But first – asking for clarification. How do we do that in a polite way? And really, I would say the first thing to do is you can start with a small apology, like for example, you could say, Oh, I’m sorry, I didn’t really catch what it was that you were trying to say there. If you don’t mind repeating that. Or if you’re trying to, right, get get them to kind of either repeat it or to build on that you can say, Oh, I’m sorry, I didn’t quite follow what you said there. But when you say this, did you mean this? Right? So you’re kind of not in a way putting words in your mouth, but you’re kind of getting the other person to expand on that. And again, we’re not trying to blame the other person, right? We want we don’t want to say, Oh, I’m sorry. You were not clear? Or Oh, I’m sorry. You didn’t speak very clearly. I’m sorry, you didn’t… You didn’t explain that well enough. We don’t want to do that. Okay. Even though you may be right, we don’t want to do that. So again, asking for clarification, a small apology. And there just saying I’m sorry, I didn’t quite follow, right.

And then when we summarize, how do we summarize? If you remember in some of our previous episodes, we’ve talked about the RASA technique, right? Which is that we receive, we appreciate what the other person is saying we summarize in our own words, and then we ask again, right? And that could sound like this. “Okay, so it sounds like what you’re saying is that next year, we’re going to have to really build up our workforce. Is that right?” So there I’m using the RASA technique to receive, appreciate, and summarize by saying “It sounds like what you’re saying is…”, and then I’m asking, “Is that right?”

Now this comes to our last point when we’re talking about if we’re trying to be trying to find out very specific answers, or if we’re trying to kind of get some more information, get a broader sense of what’s happening. So if we’re trying to ask for specific information, you can say, yeah, you can ask things like, is that right? Or when you say this, you mean exactly this right? And asking a specific question, where they either say yes or no, there you’re nailing down exactly what it is that they’re looking for. Now, if we’re trying to just find out more and we’re trying to bet understand where they’re coming from, right? their general position. We want to use questions like, WHAT, or WHY, or HOW, right? So for example, if a person saying, “You know, they’re telling me about next year, we need to grow our workforce.” I’m trying to find out okay, exactly why or, or exactly how they plan on doing this. So I can kind of use those questionnaires to get some more information. “Okay, so when you say you’re trying to grow your workforce next year, can you tell me a little bit about HOW you expect to do that?” So they’re, we’re going to open it up for them to get some more information.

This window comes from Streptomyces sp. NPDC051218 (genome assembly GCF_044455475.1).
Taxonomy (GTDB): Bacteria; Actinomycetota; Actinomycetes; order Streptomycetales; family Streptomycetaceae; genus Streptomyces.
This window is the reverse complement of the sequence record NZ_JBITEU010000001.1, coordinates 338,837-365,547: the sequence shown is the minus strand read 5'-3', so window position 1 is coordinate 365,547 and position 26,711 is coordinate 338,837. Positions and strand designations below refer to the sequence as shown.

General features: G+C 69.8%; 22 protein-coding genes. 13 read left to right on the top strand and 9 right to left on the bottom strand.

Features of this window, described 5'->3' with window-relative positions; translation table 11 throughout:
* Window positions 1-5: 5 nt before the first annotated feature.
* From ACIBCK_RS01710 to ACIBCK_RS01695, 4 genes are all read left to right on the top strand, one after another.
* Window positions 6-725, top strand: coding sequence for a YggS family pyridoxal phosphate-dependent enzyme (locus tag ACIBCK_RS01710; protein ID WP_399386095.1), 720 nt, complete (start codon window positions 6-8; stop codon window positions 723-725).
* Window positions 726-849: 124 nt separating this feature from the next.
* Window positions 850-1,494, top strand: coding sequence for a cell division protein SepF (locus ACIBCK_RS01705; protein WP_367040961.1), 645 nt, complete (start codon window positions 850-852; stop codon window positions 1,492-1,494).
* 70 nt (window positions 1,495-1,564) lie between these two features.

Now, if I’m just going back to being very specific, if I just want to nail down that they’re saying that they want to grow the workforce, and I’m trying to clarify that I can say, “Huh, okay, sorry, but I didn’t quite follow. Now. It sounds like you’re saying that specifically for next year for 2022. You want to grow your workforce by X percent? Is that correct?” Okay, so here, what we’re doing is really nailing down a specific answer, versus the previous one where it was much more open. Right?

So when we’re asking for clarification, really, what do we want to do? First, the first thing is being open and honest, that we need clarification. It’s not a bad thing. I mean, I need clarification all the time. And I’m sure you’d agree it’s much better to have a clear idea and a clear answer on what’s needed before going forward. Right? So using a small apology, just being open and honest that you didn’t quite follow that. Again, we don’t want to blame the other person, right? So avoid saying you weren’t clear enough, or I didn’t understand the way that you explain that. Right? Just bring it on ourselves, because that’s going to lead the other person to be much more open and honest about how they’re communicating. Then we want to summarize and ask either a specific question, or open ended question, depending on the information that we’re looking for.

So as usual, listen to this a couple times, try it out. Again, apply, apply, apply and might not go smoothly the first time, but it’ll keep the other person talking. And that at the end of the day, will get you some more information, right. So try it a few times and see how it goes. And, as always, keep learning.

And that’s all we have for you today. We hope you enjoyed it, and remember to subscribe to Talaera Talks. We’ll be back soon with more! And visit our website at for more valuable content on business English. You can also request a free consultation on the best ways for you and your team to improve your communication skills. So have a great day and keep learning!